The Band You Came to See Will Be Out Here Shortly, But First…

…the opening act, who had a hard time on stage because the audiences gave them such a hard time.

Royal Rejection

To promote its album Tattoo You in 1981, the Rolling Stones set out on one of biggest tours in rock history to that point, playing some of the biggest stadiums in the country, including the 94,000-seat capacity Los Angeles Coliseum. Lead singer Mick Jagger asked a young, rising R&B star he liked to open the band’s two L.A. shows. The singer’s style of dress and music didn’t quite mesh with the hard-charging classic rock fans expected from the Stones. The singer took the stage wearing thigh-high boots, black underwear, and a jacket—that was all—and sang falsetto through a short set of pop-soul numbers. The fans voiced their displeasure by loudly booing the singer and his backing band…and throwing food and other stuff onto the stage. After four songs, the singer left the stage and reportedly cried backstage. That performer: Prince.

Monkeeing Around

While the Monkees recorded a lot of great songs, sold millions of records, and had their own delightful TV sitcom, as far as important rock acts go, they do rank much lower than Jimi Hendrix, one of the greatest and most original guitarists of all time. In 1967, the Monkees were at the top of their game, and Hendrix was just getting started, which gave the world the odd and unlikely pairing of a Monkees concert with Hendrix as the opening act. Monkees Mike Nesmith, Peter Took, and Mickey Dolenz were all huge Jimi fans and asked their manager to book the Jimi Hendrix Experience as the support act for their 1967 American tour…even though Hendrix had just told Melody Maker that he “hated” the made-for-TV band and compared them to “dishwater.” The audiences at Hendrix’s tour stops with the Monkees—made up of pop-loving young fans—liked Hendrix about as much as Hendrix liked the Monkees. The crowd would relentlessly chant for the Monkees to come out—or for their favorite Monkee by name. At the end of his seventh and final concert, Hendrix gave the crowd the middle finger.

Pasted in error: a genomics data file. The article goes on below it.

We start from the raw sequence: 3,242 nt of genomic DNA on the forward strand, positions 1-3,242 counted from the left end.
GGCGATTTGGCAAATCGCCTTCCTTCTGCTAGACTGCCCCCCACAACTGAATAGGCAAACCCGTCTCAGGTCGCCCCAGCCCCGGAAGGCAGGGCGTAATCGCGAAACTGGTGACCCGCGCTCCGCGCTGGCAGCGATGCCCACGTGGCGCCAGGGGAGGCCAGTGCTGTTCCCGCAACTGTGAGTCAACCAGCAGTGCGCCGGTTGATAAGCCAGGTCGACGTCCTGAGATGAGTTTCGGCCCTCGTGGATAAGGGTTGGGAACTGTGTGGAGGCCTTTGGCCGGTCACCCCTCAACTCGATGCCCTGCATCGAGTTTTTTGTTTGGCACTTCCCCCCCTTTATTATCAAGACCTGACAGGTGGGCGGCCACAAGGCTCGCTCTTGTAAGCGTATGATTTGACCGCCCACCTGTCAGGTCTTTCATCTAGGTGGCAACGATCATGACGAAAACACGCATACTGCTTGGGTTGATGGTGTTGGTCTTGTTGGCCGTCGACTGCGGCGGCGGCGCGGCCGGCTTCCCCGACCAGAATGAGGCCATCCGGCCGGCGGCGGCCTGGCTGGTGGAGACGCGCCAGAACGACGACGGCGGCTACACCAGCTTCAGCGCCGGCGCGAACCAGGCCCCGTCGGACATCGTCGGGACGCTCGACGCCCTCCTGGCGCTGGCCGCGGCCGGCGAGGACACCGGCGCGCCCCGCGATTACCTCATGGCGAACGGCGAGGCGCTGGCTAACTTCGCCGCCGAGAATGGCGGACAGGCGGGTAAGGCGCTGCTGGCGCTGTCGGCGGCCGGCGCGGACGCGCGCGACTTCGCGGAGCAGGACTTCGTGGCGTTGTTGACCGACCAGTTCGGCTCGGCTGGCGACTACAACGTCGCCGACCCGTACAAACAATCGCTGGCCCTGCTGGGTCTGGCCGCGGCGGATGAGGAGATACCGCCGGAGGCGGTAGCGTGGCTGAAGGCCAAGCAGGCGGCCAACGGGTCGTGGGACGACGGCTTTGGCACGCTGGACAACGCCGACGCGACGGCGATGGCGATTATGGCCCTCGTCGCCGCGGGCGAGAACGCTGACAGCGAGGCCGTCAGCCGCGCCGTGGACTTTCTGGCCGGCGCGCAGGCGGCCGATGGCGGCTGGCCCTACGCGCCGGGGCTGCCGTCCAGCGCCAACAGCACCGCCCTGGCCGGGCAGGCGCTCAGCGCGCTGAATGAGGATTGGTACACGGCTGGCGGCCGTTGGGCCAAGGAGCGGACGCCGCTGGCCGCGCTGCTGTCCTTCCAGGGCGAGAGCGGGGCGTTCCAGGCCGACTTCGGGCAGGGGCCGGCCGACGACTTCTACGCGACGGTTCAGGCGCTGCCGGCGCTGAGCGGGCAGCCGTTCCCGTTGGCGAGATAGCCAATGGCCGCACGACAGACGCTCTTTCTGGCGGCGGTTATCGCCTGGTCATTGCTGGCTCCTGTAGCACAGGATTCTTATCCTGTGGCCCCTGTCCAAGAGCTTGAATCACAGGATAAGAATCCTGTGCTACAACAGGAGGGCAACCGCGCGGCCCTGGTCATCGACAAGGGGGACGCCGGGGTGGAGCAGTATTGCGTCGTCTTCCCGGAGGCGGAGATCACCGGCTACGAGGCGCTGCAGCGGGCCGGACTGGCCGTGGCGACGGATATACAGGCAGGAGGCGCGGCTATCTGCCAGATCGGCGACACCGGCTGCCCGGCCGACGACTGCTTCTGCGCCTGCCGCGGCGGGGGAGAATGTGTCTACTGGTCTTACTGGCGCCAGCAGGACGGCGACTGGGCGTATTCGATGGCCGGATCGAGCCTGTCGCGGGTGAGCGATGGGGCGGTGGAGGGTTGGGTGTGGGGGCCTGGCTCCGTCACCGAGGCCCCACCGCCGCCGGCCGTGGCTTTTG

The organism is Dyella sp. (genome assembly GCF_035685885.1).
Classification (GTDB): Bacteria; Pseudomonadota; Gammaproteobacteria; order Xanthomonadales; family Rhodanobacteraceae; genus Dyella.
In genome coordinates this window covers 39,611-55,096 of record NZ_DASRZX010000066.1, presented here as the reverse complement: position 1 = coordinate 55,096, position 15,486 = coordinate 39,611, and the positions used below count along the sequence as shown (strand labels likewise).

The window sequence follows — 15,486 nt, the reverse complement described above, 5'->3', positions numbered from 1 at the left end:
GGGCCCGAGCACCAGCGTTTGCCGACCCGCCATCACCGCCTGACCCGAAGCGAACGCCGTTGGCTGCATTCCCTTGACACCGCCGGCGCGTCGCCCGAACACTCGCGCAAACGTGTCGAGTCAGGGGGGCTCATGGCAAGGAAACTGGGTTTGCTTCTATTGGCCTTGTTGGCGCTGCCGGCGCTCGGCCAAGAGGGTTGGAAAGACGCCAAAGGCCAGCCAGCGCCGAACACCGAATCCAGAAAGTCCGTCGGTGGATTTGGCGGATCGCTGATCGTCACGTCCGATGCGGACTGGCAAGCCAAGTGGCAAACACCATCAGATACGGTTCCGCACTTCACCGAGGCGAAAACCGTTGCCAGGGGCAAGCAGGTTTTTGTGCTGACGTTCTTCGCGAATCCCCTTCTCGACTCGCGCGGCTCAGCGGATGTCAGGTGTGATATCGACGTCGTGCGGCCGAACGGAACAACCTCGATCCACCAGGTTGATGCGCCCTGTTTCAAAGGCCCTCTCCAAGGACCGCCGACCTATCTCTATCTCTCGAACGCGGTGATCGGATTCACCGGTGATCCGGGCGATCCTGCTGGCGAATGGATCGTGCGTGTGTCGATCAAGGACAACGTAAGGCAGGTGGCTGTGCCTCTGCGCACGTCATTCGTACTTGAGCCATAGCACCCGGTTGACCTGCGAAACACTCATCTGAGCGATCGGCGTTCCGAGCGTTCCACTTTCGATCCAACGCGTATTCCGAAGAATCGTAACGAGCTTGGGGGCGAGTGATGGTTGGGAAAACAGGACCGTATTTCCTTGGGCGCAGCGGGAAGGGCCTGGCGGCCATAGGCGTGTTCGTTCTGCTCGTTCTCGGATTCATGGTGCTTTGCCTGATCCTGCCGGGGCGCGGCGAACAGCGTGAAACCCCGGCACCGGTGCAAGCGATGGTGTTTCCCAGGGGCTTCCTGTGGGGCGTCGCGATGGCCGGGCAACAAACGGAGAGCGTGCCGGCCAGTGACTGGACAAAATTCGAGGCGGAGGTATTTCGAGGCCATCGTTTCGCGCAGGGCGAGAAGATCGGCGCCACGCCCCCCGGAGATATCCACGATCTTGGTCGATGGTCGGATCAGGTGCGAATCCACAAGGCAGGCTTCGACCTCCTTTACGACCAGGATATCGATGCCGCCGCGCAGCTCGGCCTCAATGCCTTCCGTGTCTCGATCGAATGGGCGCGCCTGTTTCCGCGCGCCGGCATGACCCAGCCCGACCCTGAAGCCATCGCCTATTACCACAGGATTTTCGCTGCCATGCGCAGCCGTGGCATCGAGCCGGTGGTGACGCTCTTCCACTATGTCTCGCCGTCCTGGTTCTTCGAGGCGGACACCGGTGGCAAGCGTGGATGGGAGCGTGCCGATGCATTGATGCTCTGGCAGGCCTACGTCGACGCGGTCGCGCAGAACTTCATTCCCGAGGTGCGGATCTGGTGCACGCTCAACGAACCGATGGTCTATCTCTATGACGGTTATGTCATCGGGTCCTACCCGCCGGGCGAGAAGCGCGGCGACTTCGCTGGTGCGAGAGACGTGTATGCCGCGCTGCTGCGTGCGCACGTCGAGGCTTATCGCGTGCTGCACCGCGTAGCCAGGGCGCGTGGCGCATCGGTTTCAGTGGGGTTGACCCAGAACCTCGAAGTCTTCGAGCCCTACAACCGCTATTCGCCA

They Made the Boss Mad

Bruce Springsteen went on a year-long, 100-plus-date tour from 1992 to 1993 to promote two simultaneously released albums Human Touch and Lucky Town. The whole thing ended with a benefit concert at Madison Square Garden in New York City for the Kristen Ann Carr Fund, named for a 21-year-old woman who had just died of sarcoma, a rare form of cancer. Carr adored Springsteen, so he agreed to headline the show, and invited along some other musicians to perform, including R&B star Terence Trent D’Arby, best known for the #1 hit “Wishing Well.” The Boss’s fans did not care that Springsteen had personally invited D’Arby, or that the concert was for a good cause. After D’Arby finished his set amidst a few hundred people heckling and booing him, Springsteen came out onstage and chastised the audience for their behavior, calling the hecklers “rude [expletive deleted]” and reminding them that D’Arby was his guest, and demanding they show some respect. They remained quiet when the young singer joined Springsteen for a duet of the Rolling Stones’ “Jumpin’ Jack Flash.”